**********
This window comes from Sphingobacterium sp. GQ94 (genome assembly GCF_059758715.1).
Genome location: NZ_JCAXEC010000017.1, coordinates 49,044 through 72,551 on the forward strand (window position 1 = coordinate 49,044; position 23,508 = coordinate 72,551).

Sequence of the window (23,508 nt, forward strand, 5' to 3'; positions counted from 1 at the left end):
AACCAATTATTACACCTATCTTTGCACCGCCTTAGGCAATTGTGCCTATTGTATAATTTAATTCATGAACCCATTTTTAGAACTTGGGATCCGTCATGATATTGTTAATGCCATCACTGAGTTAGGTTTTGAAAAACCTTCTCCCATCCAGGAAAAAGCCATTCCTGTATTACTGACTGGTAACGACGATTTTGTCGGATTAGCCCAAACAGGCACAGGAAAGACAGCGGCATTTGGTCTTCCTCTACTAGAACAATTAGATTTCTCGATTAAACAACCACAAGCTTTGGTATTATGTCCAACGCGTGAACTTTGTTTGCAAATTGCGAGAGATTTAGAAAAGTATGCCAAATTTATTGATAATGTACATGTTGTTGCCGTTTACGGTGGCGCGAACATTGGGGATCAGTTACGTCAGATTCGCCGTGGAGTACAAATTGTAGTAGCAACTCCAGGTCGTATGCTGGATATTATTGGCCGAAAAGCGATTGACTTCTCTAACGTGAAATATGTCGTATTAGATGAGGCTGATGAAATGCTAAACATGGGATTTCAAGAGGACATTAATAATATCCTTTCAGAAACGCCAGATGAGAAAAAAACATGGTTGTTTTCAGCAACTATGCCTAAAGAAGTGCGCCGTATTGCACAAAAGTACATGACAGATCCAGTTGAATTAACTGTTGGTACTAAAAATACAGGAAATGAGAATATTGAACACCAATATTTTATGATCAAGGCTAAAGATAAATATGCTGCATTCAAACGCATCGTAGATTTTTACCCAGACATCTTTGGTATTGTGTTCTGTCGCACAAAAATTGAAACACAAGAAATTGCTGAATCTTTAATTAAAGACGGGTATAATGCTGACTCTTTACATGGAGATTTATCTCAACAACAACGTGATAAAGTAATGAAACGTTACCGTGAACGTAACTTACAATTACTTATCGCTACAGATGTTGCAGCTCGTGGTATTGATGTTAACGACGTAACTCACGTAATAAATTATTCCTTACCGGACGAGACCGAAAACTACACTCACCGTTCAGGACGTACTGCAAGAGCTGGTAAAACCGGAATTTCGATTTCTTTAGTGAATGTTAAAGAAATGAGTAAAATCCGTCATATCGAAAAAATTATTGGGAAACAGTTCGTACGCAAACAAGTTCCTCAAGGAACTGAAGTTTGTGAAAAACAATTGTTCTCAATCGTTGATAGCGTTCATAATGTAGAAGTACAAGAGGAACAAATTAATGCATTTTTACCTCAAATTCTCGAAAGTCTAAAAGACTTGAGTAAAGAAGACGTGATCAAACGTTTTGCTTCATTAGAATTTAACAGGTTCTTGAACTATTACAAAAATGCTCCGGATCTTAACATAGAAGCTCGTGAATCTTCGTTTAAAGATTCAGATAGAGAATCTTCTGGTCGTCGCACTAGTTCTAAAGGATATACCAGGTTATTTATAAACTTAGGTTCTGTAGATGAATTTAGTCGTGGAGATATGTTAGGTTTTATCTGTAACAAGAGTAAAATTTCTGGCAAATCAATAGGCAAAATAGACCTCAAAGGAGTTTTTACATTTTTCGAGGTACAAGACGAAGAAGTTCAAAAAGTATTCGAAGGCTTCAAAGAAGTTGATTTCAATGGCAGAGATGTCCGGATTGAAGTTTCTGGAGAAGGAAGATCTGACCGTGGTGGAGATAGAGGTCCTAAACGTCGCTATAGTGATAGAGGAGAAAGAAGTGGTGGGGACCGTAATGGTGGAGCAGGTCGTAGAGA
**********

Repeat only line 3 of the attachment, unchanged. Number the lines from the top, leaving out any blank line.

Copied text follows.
Sequence of the window (23,508 nt, forward strand, 5' to 3'; positions counted from 1 at the left end):